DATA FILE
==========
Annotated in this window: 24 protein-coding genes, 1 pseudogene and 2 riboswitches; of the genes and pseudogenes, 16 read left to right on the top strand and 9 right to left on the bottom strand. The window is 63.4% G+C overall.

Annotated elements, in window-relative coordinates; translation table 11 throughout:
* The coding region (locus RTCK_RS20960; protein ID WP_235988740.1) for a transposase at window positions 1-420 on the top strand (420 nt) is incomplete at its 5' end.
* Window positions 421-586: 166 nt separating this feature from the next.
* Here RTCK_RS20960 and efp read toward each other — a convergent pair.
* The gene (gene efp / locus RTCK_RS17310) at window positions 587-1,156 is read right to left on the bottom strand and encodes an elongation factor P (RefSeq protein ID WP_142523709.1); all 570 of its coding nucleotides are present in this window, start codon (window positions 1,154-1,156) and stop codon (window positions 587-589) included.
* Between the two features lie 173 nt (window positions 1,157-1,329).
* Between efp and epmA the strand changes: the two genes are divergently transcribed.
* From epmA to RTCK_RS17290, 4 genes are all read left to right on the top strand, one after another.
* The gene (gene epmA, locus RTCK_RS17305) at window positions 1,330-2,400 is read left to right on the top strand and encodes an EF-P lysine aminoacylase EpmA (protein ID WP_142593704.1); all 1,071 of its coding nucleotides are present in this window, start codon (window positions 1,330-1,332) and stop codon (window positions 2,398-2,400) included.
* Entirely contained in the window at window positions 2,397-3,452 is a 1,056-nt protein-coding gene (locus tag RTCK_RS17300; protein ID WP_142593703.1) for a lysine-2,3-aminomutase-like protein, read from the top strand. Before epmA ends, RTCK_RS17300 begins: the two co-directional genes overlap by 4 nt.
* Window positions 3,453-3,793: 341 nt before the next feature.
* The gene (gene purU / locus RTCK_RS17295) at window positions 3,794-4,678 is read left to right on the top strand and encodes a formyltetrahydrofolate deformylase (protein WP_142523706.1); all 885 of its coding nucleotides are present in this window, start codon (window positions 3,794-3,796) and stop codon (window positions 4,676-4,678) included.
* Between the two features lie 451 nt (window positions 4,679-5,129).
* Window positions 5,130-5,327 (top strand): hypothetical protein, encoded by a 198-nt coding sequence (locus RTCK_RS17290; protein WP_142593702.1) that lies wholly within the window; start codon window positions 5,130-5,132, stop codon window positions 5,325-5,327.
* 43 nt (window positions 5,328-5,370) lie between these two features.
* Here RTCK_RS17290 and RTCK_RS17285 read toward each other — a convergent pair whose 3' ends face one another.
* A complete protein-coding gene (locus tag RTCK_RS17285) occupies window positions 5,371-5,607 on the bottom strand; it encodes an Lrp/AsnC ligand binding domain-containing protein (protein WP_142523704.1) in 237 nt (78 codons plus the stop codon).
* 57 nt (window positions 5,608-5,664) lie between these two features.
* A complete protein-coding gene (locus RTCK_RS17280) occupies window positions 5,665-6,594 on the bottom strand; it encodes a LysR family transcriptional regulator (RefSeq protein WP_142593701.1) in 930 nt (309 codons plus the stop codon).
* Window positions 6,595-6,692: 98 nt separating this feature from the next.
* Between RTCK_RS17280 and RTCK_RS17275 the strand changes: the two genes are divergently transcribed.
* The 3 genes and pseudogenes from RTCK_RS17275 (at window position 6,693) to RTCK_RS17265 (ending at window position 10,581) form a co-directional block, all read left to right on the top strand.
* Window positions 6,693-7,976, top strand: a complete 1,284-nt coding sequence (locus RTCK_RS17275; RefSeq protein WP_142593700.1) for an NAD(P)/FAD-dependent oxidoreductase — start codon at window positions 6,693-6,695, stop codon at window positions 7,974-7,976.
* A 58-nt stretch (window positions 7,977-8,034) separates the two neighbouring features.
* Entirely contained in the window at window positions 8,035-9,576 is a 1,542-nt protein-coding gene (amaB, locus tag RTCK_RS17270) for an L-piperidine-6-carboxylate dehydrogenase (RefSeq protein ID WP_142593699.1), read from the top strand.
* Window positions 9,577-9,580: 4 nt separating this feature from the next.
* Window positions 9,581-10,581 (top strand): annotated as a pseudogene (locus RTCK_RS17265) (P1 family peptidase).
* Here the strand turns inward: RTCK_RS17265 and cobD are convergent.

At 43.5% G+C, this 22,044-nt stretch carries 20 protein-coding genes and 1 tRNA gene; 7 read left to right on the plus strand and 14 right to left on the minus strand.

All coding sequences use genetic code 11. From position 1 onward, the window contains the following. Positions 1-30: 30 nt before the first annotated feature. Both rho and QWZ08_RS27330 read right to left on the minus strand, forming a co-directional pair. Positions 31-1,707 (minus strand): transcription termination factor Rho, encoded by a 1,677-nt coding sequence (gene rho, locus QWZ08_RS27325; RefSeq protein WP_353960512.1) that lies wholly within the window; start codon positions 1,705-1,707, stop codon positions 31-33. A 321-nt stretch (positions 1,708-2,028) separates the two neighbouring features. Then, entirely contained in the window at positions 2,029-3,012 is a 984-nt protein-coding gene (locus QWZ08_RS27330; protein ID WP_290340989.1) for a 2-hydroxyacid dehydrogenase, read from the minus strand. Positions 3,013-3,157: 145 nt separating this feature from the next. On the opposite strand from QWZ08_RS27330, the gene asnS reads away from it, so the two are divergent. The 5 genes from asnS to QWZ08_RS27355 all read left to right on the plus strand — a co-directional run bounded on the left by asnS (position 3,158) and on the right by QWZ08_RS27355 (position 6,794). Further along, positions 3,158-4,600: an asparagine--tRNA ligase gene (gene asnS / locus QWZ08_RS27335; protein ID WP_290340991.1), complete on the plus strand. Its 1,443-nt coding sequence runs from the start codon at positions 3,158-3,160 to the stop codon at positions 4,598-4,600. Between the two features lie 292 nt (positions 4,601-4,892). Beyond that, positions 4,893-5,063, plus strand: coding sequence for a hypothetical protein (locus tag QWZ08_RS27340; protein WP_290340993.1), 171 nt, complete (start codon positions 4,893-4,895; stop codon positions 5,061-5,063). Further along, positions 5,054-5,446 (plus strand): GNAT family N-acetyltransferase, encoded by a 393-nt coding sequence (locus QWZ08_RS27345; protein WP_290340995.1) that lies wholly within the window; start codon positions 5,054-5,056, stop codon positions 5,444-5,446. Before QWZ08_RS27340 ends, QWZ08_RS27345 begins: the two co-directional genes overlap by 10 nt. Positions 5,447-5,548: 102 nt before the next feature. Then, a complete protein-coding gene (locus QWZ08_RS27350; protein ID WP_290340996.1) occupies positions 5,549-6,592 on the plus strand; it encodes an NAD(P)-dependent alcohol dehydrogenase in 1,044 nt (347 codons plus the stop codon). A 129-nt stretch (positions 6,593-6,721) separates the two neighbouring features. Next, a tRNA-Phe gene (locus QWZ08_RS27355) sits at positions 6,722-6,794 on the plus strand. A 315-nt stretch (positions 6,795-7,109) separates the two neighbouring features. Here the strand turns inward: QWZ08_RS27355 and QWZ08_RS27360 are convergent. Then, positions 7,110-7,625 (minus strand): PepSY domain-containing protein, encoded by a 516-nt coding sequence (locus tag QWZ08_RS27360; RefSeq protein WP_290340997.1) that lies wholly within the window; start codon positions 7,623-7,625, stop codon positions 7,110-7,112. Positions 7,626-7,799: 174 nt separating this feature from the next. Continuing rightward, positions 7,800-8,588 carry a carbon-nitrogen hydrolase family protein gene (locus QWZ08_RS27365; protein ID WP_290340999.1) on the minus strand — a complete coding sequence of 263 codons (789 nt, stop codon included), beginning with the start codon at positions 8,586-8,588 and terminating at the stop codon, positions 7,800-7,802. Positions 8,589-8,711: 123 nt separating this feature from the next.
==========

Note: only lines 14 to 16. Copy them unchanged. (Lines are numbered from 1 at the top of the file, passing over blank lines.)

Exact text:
* Between the two features lie 451 nt (window positions 4,679-5,129).
* Window positions 5,130-5,327 (top strand): hypothetical protein, encoded by a 198-nt coding sequence (locus RTCK_RS17290; protein WP_142593702.1) that lies wholly within the window; start codon window positions 5,130-5,132, stop codon window positions 5,325-5,327.
* 43 nt (window positions 5,328-5,370) lie between these two features.